In ADR procedures evidence is given according to the same principles as in litigation. Parties can file only documents which are considered relevant by the arbitrators or mediators and which are not confidential. Arbitrators or mediators do not look for evidence directly; the evidence must rather be provided or requested by the parties.

Documents and information deemed secret within the meaning of the Code of Criminal Procedure are inadmissible in ADR. The consensual basis of arbitration proceedings allows parties to establish particular evidentiary rules in an arbitration clause, including restrictions on evidence.

Mediation and arbitration are strictly confidential.

33. How are costs dealt with in ADR?

Generally, arbitration is more expensive than litigation. In addition to the costs of the procedure itself, the parties must pay the arbitrators’ and lawyers’ fees. The costs and arbitrators’ fees are determined in the arbitration award and all parties are jointly liable for payment.

Mediation costs are considerably lower and are determined by the National Union of Chambers of Commerce. Costs depend on the actual value in dispute. According to the most recent studies of National Union of Chambers of Commerce, the average cost of a mediation proceeding conducted by the Chamber of Commerce is about EUR14,400 (as at 1 March 2012, US$1 was about EUR0.7). This does not include lawyers’ fees, which must be paid separately by each party to mediation.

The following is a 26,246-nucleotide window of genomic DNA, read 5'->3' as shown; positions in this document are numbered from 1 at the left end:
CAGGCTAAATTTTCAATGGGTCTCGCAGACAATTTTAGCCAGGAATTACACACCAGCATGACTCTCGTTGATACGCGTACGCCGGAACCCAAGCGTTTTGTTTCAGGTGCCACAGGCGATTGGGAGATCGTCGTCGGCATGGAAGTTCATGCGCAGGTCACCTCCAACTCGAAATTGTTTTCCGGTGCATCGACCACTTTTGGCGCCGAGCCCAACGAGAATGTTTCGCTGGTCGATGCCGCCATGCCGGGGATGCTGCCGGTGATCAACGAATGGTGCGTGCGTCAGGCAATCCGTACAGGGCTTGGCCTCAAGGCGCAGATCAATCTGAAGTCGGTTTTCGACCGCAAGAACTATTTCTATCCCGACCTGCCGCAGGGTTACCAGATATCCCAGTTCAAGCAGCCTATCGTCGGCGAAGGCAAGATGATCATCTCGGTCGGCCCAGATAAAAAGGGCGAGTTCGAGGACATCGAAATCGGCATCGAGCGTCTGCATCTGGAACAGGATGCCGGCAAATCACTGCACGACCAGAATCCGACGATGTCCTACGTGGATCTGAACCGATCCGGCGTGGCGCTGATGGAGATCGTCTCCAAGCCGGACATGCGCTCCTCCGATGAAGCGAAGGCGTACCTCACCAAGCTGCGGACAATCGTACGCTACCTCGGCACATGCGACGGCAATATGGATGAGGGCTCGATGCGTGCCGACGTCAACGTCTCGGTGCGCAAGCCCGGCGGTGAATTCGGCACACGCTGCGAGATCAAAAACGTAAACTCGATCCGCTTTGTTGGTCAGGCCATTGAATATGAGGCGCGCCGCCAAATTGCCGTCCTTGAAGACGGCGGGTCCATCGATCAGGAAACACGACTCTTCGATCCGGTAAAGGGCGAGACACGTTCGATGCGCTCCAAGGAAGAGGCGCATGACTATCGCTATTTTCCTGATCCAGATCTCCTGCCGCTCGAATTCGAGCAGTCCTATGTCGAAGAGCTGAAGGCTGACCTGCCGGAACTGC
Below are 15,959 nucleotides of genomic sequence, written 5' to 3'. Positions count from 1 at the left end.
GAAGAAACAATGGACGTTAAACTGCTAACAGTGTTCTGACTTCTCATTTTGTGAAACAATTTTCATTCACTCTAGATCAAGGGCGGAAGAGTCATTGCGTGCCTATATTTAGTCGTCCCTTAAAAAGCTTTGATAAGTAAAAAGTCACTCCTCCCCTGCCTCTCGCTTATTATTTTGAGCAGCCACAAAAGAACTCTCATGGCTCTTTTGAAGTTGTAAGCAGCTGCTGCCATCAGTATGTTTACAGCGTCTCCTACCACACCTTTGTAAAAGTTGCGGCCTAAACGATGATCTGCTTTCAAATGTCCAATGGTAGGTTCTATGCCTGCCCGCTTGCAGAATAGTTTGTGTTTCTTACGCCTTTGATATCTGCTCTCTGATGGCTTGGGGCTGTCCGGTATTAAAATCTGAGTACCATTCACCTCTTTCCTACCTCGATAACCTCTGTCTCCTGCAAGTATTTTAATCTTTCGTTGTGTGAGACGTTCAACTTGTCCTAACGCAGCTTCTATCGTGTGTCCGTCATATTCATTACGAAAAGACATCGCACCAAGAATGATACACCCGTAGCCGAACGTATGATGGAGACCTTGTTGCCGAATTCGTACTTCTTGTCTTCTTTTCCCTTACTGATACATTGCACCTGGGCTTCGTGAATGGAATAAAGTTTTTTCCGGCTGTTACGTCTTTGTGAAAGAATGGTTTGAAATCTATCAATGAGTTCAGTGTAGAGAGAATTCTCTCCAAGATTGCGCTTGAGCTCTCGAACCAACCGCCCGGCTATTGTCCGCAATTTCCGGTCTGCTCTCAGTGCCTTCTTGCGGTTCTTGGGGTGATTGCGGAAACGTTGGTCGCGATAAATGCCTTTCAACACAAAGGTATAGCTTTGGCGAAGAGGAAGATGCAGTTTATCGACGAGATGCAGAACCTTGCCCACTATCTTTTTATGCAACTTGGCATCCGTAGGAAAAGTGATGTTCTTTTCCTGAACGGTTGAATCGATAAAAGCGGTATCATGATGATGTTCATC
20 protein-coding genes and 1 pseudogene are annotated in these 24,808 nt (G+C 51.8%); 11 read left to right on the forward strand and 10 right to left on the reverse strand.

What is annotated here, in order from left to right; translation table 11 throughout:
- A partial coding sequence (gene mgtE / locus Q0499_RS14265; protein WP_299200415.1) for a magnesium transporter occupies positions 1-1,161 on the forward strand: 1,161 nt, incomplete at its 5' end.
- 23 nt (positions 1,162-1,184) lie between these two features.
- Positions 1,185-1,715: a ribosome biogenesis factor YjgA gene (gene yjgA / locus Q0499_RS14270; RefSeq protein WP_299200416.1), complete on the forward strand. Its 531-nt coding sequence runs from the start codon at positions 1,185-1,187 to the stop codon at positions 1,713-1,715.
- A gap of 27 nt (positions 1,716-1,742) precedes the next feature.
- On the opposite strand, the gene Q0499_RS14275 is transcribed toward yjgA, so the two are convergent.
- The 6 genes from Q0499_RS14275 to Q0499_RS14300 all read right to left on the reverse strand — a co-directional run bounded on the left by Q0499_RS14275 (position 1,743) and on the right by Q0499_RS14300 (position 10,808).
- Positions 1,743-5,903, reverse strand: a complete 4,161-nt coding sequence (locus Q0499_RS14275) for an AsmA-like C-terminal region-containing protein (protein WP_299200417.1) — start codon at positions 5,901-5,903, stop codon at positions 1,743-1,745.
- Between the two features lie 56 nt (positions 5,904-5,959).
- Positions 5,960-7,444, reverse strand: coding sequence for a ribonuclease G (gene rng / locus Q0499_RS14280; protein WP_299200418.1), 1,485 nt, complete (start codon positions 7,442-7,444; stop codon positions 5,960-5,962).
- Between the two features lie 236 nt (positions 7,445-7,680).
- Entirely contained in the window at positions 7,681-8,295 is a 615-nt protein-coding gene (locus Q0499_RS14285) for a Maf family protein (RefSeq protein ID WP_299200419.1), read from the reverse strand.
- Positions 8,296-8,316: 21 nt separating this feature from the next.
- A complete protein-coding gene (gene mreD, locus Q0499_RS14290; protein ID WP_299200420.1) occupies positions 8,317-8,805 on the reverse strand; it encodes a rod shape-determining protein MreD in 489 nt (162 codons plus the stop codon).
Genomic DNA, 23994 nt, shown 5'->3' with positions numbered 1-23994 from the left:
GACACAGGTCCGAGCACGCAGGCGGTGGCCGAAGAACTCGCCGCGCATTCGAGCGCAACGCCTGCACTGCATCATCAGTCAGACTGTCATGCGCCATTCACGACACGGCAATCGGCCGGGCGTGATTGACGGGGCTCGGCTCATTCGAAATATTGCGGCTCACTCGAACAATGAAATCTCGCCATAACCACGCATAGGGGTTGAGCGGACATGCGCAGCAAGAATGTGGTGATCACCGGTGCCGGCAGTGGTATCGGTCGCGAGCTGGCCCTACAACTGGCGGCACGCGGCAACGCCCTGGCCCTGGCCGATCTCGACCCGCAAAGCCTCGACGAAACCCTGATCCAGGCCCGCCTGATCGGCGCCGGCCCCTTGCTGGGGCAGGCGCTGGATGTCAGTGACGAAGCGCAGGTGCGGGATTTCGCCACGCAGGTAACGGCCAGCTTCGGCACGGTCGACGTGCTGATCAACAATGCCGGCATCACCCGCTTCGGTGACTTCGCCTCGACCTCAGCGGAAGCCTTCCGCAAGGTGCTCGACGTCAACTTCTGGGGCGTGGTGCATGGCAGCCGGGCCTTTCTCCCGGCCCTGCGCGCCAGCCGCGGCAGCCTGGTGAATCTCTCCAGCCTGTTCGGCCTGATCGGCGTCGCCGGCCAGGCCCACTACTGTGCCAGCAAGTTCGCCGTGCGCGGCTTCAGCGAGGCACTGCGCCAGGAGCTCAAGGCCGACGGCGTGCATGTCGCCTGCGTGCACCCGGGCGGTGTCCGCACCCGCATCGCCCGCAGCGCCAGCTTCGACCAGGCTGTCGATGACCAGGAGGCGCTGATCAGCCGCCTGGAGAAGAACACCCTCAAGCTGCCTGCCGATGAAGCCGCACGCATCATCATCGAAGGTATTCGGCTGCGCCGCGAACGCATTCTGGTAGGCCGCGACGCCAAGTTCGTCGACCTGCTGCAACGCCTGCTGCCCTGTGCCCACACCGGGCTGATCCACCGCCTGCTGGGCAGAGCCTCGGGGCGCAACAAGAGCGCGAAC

34. What are the main bodies that offer ADR services in your jurisdiction?

ADR services are mainly offered through the Chambers of Commerce. There are 105 Chambers of Commerce, which are represented by the National Union of Chambers of Commerce (Unioncamere), which is located in Rome (see www.unioncamere.gov.it/www.conciliazionecamerecommercio.eu). 103 mediation and conciliation chambers and 66 arbitration chambers have been established within the Chambers of Commerce.

Proposals for reform

35. Are there any proposals for dispute resolution reform? If yes, when are they likely to come into force?

Since many of the reforms described above have been adopted during 2011 and at the beginning of 2012, there are currently no pending proposals for substantial reform.